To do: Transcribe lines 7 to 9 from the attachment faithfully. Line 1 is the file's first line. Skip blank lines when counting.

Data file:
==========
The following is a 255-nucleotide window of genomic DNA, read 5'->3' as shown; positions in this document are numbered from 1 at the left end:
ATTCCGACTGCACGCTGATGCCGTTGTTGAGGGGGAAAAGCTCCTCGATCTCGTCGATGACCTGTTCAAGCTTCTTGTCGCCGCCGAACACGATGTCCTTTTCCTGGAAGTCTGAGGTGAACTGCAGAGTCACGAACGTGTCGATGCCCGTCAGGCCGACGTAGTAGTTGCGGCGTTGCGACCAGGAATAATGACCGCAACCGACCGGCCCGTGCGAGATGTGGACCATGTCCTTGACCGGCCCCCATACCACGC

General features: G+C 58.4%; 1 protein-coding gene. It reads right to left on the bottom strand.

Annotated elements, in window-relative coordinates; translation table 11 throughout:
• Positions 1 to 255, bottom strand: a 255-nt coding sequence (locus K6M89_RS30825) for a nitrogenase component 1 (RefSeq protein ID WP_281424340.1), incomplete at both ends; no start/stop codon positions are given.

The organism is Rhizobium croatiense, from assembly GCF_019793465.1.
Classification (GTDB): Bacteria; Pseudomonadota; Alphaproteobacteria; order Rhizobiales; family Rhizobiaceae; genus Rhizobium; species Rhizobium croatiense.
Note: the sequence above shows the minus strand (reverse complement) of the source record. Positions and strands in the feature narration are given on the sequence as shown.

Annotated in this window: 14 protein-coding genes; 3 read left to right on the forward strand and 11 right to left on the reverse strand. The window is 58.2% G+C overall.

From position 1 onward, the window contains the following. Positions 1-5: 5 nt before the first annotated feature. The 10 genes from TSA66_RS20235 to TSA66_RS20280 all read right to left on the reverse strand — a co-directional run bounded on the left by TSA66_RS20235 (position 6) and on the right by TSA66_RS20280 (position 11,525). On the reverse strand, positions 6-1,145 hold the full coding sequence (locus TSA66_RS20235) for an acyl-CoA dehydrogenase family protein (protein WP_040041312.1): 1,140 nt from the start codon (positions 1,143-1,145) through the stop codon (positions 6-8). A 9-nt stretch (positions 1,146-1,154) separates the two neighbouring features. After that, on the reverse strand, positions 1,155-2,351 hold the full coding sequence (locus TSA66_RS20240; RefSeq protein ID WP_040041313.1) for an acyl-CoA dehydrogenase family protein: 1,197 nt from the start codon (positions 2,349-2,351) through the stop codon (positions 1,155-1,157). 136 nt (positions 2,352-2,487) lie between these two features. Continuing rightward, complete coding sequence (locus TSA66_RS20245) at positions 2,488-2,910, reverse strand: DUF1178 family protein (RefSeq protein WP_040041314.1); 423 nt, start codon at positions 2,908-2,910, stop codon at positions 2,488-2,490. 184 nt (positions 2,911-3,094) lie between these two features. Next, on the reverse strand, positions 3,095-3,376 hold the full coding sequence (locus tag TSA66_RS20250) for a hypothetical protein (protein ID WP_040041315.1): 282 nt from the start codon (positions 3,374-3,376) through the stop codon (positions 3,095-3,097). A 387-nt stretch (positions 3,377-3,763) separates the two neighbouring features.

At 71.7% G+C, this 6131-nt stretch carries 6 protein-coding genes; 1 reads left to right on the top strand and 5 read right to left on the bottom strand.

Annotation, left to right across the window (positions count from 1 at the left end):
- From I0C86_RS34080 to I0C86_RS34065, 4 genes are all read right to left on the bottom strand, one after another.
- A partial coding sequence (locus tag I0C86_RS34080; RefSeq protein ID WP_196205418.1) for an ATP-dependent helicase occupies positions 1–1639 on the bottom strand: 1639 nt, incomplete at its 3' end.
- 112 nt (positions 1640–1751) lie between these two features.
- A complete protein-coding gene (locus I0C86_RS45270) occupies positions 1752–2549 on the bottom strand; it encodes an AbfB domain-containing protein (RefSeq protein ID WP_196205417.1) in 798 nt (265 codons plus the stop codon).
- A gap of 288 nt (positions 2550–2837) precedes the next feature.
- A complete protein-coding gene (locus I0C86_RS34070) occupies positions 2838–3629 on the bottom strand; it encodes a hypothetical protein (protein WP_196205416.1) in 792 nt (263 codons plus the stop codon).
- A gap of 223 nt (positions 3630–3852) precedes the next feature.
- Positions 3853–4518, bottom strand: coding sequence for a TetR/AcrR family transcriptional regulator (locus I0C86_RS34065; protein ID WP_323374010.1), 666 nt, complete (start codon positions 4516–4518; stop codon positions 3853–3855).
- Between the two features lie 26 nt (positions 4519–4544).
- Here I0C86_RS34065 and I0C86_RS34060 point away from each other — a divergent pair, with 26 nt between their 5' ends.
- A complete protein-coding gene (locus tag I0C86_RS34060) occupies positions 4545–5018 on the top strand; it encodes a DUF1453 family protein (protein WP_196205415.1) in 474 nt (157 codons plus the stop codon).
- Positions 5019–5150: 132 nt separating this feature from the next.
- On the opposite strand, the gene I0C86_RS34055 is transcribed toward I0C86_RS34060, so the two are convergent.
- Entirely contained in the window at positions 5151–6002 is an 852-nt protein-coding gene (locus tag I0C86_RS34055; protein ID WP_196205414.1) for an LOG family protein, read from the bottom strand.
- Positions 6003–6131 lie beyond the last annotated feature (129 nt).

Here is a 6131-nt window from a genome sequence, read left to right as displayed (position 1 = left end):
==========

Classification (GTDB): Bacteria; Pseudomonadota; Alphaproteobacteria; order Rhizobiales; family Rhizobiaceae; genus Rhizobium; species Rhizobium croatiense.
Note: the sequence above shows the minus strand (reverse complement) of the source record. Positions and strands in the feature narration are given on the sequence as shown.

Annotated in this window: 14 protein-coding genes; 3 read left to right on the forward strand and 11 right to left on the reverse strand. The window is 58.2% G+C overall.